Chameleons have some of the most specialized eyes in the animal kingdom. The eyes move independently of each other, allowing the chameleon the ability to detect predators and spot prey more easily with their almost 360-degree vision. Additionally, chameleons can see in either monocular or binocular vision: they can see out of each eye individually or with both eyes together. Their scaly eyelid is shaped like a cone with just a small opening for the pupil.
Panther chameleons have a pincer-like grip, with two sets of fused toes on both front and back feet. Once they locate their prey, both eyes focus and their long, sticky tongue lashes out so fast it creates suction on the insect. Panther chameleons are solitary creatures that establish territories using colorful displays and gaping mouths with hissing. They are adaptable and prefer more open areas of a forest for basking and visual communication. With colors ranging from blue-green or pink to red and orange, these are the most colorful of the chameleons. Panther chameleon males have a brilliant bright range of colors. However, the females, such as the one at the Zoo, are far more subdued in coloration.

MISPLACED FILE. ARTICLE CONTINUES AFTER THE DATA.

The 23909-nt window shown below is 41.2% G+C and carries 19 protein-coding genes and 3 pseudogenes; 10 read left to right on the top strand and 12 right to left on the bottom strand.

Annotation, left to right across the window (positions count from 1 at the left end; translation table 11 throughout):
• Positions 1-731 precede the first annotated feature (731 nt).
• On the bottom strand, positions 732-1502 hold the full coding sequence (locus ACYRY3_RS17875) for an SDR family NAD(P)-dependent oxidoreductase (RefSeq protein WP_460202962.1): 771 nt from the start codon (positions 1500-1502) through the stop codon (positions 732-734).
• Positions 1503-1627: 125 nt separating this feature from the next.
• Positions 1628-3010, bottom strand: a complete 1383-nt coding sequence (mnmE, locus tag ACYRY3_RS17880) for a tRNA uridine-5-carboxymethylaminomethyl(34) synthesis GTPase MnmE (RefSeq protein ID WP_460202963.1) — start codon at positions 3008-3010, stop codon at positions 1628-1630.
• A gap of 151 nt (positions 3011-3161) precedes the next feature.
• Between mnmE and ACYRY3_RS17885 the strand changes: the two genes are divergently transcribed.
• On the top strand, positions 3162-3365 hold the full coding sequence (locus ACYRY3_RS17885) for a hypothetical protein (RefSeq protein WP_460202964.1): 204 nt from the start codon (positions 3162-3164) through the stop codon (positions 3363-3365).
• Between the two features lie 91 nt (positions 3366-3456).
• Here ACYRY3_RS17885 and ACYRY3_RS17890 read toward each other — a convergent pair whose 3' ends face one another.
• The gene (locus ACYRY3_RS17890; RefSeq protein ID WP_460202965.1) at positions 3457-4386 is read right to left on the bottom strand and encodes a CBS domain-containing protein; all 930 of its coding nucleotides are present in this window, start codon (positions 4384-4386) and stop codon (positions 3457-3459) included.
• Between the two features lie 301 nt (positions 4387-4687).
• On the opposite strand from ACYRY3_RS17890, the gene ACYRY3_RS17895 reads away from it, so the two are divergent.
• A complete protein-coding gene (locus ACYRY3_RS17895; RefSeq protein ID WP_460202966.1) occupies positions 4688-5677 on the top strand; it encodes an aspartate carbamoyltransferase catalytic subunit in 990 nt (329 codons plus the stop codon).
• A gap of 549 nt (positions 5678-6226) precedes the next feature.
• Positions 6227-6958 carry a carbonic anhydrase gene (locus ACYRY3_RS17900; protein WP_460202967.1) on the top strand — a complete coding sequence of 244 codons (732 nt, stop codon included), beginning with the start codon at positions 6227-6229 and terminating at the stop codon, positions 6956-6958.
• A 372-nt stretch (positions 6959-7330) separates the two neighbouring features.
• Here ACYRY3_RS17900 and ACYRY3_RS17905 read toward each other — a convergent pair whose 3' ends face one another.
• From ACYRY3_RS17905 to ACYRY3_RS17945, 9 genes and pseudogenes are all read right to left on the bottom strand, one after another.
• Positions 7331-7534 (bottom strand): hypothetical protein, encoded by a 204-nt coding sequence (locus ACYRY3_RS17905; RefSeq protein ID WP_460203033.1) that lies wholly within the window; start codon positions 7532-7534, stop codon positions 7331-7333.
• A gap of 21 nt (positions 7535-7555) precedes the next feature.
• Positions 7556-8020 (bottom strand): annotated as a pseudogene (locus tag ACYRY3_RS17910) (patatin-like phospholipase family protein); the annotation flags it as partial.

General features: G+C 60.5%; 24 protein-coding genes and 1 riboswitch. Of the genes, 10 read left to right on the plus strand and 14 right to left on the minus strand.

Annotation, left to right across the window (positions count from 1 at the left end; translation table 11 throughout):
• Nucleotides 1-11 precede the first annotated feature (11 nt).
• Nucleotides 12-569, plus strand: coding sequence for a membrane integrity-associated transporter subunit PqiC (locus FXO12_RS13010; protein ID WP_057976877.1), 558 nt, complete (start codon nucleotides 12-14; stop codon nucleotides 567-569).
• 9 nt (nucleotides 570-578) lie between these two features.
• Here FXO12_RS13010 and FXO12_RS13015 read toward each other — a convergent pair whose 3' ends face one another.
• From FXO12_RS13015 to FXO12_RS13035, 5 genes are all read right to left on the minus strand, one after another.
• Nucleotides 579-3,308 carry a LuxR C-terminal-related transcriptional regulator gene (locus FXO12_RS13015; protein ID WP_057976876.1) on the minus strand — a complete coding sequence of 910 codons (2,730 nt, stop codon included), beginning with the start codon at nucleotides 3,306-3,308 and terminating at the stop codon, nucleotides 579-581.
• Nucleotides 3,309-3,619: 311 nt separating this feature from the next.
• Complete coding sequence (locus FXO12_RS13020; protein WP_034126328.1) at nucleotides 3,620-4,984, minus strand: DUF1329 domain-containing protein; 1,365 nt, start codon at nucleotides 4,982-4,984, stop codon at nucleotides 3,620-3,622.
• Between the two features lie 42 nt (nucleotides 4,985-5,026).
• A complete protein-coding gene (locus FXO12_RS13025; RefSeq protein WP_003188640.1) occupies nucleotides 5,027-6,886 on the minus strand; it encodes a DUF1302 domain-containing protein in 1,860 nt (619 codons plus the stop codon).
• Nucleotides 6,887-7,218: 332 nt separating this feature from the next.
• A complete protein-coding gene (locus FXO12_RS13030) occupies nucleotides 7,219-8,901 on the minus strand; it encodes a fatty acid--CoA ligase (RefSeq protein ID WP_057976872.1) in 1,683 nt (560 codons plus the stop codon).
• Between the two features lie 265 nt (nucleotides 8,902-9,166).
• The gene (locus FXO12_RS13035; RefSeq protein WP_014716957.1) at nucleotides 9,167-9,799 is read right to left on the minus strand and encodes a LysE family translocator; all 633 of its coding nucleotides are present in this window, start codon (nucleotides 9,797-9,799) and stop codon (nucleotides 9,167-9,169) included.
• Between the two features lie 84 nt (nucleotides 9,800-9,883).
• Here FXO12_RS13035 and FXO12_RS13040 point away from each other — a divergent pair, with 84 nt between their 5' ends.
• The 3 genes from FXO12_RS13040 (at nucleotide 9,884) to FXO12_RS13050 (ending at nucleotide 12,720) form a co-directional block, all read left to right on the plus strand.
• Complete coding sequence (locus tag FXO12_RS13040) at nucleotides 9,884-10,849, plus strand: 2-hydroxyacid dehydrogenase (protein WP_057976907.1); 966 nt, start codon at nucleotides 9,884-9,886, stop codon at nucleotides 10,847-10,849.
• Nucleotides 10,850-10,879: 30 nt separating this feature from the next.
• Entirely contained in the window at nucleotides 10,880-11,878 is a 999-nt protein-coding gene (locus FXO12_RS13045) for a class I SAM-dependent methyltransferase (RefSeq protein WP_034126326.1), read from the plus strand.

Chameleons not only change color to camouflage, but will also change color depending on their mood.
Panther chameleons can move their eyes independently, allowing for an extremely heightened sense of vision.
13–23 cm long
Birds and snakes
Colorful defensive displays
10–16 eggs per clutch